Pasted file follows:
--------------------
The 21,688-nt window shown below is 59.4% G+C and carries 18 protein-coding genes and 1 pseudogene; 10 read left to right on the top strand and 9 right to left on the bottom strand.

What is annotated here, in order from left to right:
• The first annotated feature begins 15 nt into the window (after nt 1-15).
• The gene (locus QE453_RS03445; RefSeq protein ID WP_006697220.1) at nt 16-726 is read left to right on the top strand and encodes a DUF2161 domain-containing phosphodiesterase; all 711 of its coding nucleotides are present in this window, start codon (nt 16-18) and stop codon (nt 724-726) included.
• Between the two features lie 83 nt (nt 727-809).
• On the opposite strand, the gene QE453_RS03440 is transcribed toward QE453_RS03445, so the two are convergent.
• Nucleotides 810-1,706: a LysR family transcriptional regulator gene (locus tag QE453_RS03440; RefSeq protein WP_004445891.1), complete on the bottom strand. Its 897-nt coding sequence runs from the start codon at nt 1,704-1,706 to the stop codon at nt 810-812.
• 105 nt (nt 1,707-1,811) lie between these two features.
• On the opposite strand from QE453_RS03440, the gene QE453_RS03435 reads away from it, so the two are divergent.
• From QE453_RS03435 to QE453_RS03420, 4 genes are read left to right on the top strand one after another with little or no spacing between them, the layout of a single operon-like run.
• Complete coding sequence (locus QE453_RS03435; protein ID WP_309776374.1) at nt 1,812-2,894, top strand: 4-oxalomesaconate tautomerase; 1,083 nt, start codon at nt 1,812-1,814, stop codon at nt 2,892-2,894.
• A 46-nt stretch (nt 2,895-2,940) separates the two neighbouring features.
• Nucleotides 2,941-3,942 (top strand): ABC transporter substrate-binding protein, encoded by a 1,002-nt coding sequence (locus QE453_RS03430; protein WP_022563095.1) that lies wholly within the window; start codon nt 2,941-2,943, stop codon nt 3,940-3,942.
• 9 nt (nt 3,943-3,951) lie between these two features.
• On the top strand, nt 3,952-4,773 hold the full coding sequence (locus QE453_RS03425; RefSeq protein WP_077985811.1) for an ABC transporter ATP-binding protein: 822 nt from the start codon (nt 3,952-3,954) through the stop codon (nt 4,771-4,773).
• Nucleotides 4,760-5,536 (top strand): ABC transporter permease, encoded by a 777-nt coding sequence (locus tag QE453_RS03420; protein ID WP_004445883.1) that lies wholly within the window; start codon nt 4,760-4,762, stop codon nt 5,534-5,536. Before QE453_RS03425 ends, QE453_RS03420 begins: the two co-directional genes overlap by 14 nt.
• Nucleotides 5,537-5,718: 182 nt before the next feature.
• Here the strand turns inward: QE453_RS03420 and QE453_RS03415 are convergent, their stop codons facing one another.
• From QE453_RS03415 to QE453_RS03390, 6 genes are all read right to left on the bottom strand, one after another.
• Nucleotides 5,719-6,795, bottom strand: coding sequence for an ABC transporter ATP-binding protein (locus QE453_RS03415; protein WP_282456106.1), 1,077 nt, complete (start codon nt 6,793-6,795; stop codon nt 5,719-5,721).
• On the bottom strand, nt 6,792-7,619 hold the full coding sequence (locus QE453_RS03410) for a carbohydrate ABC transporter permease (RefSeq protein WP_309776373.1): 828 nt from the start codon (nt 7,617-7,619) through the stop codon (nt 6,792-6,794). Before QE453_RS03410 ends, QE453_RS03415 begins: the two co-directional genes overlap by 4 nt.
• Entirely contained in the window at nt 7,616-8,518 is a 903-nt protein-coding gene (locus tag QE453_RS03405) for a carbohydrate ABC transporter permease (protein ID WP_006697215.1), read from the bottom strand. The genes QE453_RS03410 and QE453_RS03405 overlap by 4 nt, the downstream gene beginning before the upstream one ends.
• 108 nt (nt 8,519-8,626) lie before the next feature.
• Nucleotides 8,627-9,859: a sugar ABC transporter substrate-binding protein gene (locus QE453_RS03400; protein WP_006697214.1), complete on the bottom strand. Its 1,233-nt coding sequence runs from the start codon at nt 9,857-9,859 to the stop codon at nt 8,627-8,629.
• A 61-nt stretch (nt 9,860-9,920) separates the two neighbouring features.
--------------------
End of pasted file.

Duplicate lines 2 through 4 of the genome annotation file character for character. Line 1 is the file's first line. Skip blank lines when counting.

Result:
What is annotated here, in order from left to right:
• The first annotated feature begins 15 nt into the window (after nt 1-15).
• The gene (locus QE453_RS03445; RefSeq protein ID WP_006697220.1) at nt 16-726 is read left to right on the top strand and encodes a DUF2161 domain-containing phosphodiesterase; all 711 of its coding nucleotides are present in this window, start codon (nt 16-18) and stop codon (nt 724-726) included.